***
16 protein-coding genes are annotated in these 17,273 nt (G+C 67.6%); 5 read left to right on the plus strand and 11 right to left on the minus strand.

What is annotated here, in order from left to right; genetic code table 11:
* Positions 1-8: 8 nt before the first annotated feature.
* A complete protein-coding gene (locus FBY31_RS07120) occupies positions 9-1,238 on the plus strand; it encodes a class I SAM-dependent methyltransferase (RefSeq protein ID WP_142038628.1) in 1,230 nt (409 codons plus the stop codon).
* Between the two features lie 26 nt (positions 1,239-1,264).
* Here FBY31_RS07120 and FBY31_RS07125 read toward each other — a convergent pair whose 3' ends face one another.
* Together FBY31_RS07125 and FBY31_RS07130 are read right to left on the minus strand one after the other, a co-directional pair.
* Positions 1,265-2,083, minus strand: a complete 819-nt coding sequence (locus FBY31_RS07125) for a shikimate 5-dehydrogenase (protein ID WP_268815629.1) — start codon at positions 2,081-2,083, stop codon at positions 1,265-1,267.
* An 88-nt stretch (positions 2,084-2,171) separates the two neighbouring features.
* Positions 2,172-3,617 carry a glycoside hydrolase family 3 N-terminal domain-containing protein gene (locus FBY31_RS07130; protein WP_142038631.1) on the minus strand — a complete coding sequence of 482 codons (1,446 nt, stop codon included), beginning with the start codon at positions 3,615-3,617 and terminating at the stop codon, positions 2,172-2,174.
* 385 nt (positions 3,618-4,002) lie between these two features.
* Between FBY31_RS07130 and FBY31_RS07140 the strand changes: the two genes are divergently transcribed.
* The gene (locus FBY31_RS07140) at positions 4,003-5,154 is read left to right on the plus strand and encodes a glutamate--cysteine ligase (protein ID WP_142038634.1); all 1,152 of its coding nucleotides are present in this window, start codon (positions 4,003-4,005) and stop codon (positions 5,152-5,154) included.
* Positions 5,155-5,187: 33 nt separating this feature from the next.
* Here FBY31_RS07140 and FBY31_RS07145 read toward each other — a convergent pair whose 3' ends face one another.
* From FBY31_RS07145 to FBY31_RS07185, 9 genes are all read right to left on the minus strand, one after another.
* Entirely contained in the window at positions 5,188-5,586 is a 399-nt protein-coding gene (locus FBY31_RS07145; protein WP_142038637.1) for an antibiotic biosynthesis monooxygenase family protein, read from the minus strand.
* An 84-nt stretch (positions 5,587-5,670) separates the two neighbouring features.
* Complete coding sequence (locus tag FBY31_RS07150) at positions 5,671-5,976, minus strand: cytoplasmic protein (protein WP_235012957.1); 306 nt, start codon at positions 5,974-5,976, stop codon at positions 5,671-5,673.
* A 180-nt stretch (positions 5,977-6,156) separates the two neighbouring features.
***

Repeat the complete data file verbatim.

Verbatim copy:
16 protein-coding genes are annotated in these 17,273 nt (G+C 67.6%); 5 read left to right on the plus strand and 11 right to left on the minus strand.

What is annotated here, in order from left to right; genetic code table 11:
* Positions 1-8: 8 nt before the first annotated feature.
* A complete protein-coding gene (locus FBY31_RS07120) occupies positions 9-1,238 on the plus strand; it encodes a class I SAM-dependent methyltransferase (RefSeq protein ID WP_142038628.1) in 1,230 nt (409 codons plus the stop codon).
* Between the two features lie 26 nt (positions 1,239-1,264).
* Here FBY31_RS07120 and FBY31_RS07125 read toward each other — a convergent pair whose 3' ends face one another.
* Together FBY31_RS07125 and FBY31_RS07130 are read right to left on the minus strand one after the other, a co-directional pair.
* Positions 1,265-2,083, minus strand: a complete 819-nt coding sequence (locus FBY31_RS07125) for a shikimate 5-dehydrogenase (protein ID WP_268815629.1) — start codon at positions 2,081-2,083, stop codon at positions 1,265-1,267.
* An 88-nt stretch (positions 2,084-2,171) separates the two neighbouring features.
* Positions 2,172-3,617 carry a glycoside hydrolase family 3 N-terminal domain-containing protein gene (locus FBY31_RS07130; protein WP_142038631.1) on the minus strand — a complete coding sequence of 482 codons (1,446 nt, stop codon included), beginning with the start codon at positions 3,615-3,617 and terminating at the stop codon, positions 2,172-2,174.
* 385 nt (positions 3,618-4,002) lie between these two features.
* Between FBY31_RS07130 and FBY31_RS07140 the strand changes: the two genes are divergently transcribed.
* The gene (locus FBY31_RS07140) at positions 4,003-5,154 is read left to right on the plus strand and encodes a glutamate--cysteine ligase (protein ID WP_142038634.1); all 1,152 of its coding nucleotides are present in this window, start codon (positions 4,003-4,005) and stop codon (positions 5,152-5,154) included.
* Positions 5,155-5,187: 33 nt separating this feature from the next.
* Here FBY31_RS07140 and FBY31_RS07145 read toward each other — a convergent pair whose 3' ends face one another.
* From FBY31_RS07145 to FBY31_RS07185, 9 genes are all read right to left on the minus strand, one after another.
* Entirely contained in the window at positions 5,188-5,586 is a 399-nt protein-coding gene (locus FBY31_RS07145; protein WP_142038637.1) for an antibiotic biosynthesis monooxygenase family protein, read from the minus strand.
* An 84-nt stretch (positions 5,587-5,670) separates the two neighbouring features.
* Complete coding sequence (locus tag FBY31_RS07150) at positions 5,671-5,976, minus strand: cytoplasmic protein (protein WP_235012957.1); 306 nt, start codon at positions 5,974-5,976, stop codon at positions 5,671-5,673.
* A 180-nt stretch (positions 5,977-6,156) separates the two neighbouring features.